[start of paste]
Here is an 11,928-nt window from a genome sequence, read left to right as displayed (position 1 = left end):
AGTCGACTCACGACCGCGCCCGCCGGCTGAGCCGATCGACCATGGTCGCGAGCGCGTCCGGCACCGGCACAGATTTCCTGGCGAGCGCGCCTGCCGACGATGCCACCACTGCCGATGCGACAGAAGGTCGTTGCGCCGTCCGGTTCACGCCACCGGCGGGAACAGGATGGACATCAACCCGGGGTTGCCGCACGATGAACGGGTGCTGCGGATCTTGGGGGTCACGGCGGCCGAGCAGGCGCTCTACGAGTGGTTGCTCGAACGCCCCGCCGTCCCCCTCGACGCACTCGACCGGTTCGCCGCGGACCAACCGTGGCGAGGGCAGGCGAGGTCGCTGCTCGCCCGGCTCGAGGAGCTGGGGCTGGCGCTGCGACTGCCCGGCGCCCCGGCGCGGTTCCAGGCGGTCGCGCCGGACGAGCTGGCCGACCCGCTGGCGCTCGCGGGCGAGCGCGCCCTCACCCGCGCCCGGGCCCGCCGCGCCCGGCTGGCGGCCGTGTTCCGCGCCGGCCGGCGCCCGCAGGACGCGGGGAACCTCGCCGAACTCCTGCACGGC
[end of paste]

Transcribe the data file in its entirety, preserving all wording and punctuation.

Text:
Here is an 11,928-nt window from a genome sequence, read left to right as displayed (position 1 = left end):
AGTCGACTCACGACCGCGCCCGCCGGCTGAGCCGATCGACCATGGTCGCGAGCGCGTCCGGCACCGGCACAGATTTCCTGGCGAGCGCGCCTGCCGACGATGCCACCACTGCCGATGCGACAGAAGGTCGTTGCGCCGTCCGGTTCACGCCACCGGCGGGAACAGGATGGACATCAACCCGGGGTTGCCGCACGATGAACGGGTGCTGCGGATCTTGGGGGTCACGGCGGCCGAGCAGGCGCTCTACGAGTGGTTGCTCGAACGCCCCGCCGTCCCCCTCGACGCACTCGACCGGTTCGCCGCGGACCAACCGTGGCGAGGGCAGGCGAGGTCGCTGCTCGCCCGGCTCGAGGAGCTGGGGCTGGCGCTGCGACTGCCCGGCGCCCCGGCGCGGTTCCAGGCGGTCGCGCCGGACGAGCTGGCCGACCCGCTGGCGCTCGCGGGCGAGCGCGCCCTCACCCGCGCCCGGGCCCGCCGCGCCCGGCTGGCGGCCGTGTTCCGCGCCGGCCGGCGCCCGCAGGACGCGGGGAACCTCGCCGAACTCCTGCACGGC